If Schleicher is right, then the absence of local competition isn’t something that is “natural” or innate to local politics, as many academics have argued. Instead, election law is the source of the mismatch problem. After all, we could in theory structure elections so that voters have a shorthand that works at the local level. For instance, we could ban national parties from running in local elections so that local parties could develop their own brand. Election law, however, creates massive incentives to connect local parties to national ones. Further, the First Amendment itself would pose a significant challenge to any effort to remedy this problem.
Schleicher also has interesting things to say about the EU. There, he notes, scholars who study the EU’s democratic deficit either try to downplay its significance or suggest massive changes to the EU’s institutional structure to remedy it. Schleicher’s proposal is more modest. He suggests changing EU’s election requirements in order to give rationally ignorant European voters a better heuristic. Schleicher proposes that the EU follow the lead of a handful of countries and “require political parties to get a certain threshold amount of the vote in a majority of EU countries in order to get any members elected from any country.” Such a rule, argues Schleicher, would “force campaigns to be waged at the European, rather than Member State, level.”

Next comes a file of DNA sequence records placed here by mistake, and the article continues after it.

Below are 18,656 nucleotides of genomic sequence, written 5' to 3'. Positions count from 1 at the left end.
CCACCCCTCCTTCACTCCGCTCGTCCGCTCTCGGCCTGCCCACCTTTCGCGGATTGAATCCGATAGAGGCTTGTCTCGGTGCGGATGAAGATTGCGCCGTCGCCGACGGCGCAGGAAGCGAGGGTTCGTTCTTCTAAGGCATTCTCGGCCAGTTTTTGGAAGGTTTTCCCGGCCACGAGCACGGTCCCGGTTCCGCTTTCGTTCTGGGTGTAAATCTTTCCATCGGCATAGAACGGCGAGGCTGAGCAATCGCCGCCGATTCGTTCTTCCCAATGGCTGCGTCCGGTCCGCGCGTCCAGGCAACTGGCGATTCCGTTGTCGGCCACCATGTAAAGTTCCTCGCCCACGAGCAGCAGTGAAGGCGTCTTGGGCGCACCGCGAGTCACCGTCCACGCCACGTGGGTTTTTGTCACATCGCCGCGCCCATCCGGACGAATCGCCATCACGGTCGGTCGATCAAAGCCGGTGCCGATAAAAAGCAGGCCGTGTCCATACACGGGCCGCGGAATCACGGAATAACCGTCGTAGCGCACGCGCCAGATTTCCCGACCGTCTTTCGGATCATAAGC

These two papers are bubbling over with ideas, and that’s more than enough to qualify for a Jotwell entry. But there’s one, additional reason to admire them. Schleicher is trying to frame a research agenda for the field, one that would unite the work of a number of law professors (some of my research, here and here; work done by Michael Kang; and articles by Beth Garrett, here and here). Schleicher is pushing on a core question for the field of election law: how do electoral rules interact with a rationally ignorant electorate?
This is, of course, a question that has long obsessed political scientists. Indeed, arguments in favor of a “responsible party government” (some of which hinged on the importance of providing voters better heuristics) were explicitly endorsed by the American Political Science Association in 1950. It’s a wonder there’s anything left to say on the subject. But political scientists have largely focused on improving existing heuristics rather than creating new ones where, as here, cues are unavailable or disserve the interests of voters. Perhaps that because political scientists generally don’t think of themselves as agents for reform. Perhaps it’s because they tend to eschew strong normative claims or are more interested in informal power than formal rules. Law professors have stepped into the void. Papers like these suggest that there’s more to say on these topics, and that Schleicher will play a leading role in these debates.